"Sexual Slavery - an Indiana Phenomenon, too"
Let me be clear: it’s great that the Courier-Journal is talking about the fact that trafficking is happening in Indiana. I’d just like us to get to a place where this is no longer a surprise.
When you say the word “trafficking,” lots of people think it’s an overseas kind of a thing. A traveling-across-national-borders kind of a thing. A dramatic kidnapping-and-drugging thing like in that (exciting to watch, but highly inaccurate) movie, Taken.
In other words, we think trafficking is a thing that only happens to other people.
I get it. Just like we all want to think that getting cancer or being struck by lightning are things that only happen to other people, we assume that trafficking only happens to other people. No one wants to think that trafficking happens right here in our own US of A, to people who are citizens of these here United States. That would mean that we’re not as strong a society as we think we are. That would mean that there’s risk for our own people right here at home.
But you know what? It does happen here.
And you know what else? The fact that we’re so loath to think it happens here is part of what makes it go unnoticed here. If you don’t think it could be happening in your neighborhood, you’re not looking for the signs in your neighborhood, so it stays hidden in your neighborhood. It’s a vicious spiral.
Don’t think you’re alone in this, though. Lots of people don’t think it could happen here. So much so, that when the TVPA (Victims of Trafficking and Violence Protection Act, or Trafficking Victims’ Protection Act) was initially enacted in 2000, it contained no protections for American victims of trafficking. Zip. Zilch. Nada. That part was added years later, and even then, there was no money appropriated for them. It was so unbelievable to us that Americans could be victimized by trafficking, that that attitude became enshrined in law.
And while we’re at it, lots of people think that sex trafficking only happens to women and girls. It doesn’t. It happens to people all over the spectrum of sexual and gender identity. Male, female, transgender, cis, hetero, LGBTQQIA – you name it. It’s not about identity or sexuality. It’s about power and vulnerability. And money.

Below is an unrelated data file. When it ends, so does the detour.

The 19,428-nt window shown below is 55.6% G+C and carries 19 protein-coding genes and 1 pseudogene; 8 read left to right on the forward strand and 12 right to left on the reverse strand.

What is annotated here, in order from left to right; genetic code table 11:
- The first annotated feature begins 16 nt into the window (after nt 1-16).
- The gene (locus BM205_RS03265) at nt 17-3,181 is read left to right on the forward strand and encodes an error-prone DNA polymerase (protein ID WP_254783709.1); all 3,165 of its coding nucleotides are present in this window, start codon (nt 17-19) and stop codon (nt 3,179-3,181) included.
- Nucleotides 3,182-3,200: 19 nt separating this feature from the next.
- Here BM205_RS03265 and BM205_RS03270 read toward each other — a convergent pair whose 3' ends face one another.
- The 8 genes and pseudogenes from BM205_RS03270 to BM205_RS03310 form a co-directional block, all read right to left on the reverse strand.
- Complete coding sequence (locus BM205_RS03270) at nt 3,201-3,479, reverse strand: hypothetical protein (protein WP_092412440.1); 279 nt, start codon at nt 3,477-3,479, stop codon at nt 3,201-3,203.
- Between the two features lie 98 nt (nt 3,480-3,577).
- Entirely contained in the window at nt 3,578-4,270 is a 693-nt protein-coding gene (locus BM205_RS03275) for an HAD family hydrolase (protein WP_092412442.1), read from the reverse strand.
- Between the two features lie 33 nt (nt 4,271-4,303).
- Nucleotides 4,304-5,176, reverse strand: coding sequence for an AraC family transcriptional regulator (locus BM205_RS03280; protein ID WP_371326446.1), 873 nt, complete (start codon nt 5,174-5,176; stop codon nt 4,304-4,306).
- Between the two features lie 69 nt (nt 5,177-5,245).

So what can we do about it?
Start noticing. Start recognizing that words like “pimp,” “forced prostitution,” and “underage prostitution” are just other words for trafficking. (Yes, even when “pimp” is used in a song. Listen to those lyrics.) Start recognizing that power dynamics aren't black and white, and a situation that seemed innocent at first (like that mall security guard who’s really nice to the teenage girls) doesn't always stay that way.
Also, look out for opportunities to get info. One good opportunity to learn, talk to people, and get info about trafficking is coming up in the form of the DC Stop Modern Slavery Walkfest on Saturday, October 4th. Come walk with us, get your friends to sponsor our team, stop by the resource tables, and hear some great speakers (including our own Tina Frundt).
Most of all, stop being surprised. Stop letting your friends and family be surprised. Know that it can and does happen here. This isn't just a thing that happens in the movies, and it’s definitely not a thing that only happens to other people. And the more people who know what to look for, the more people we’re able to help.
This really shouldn't be surprising anymore, so let’s make it known.
Director of Operations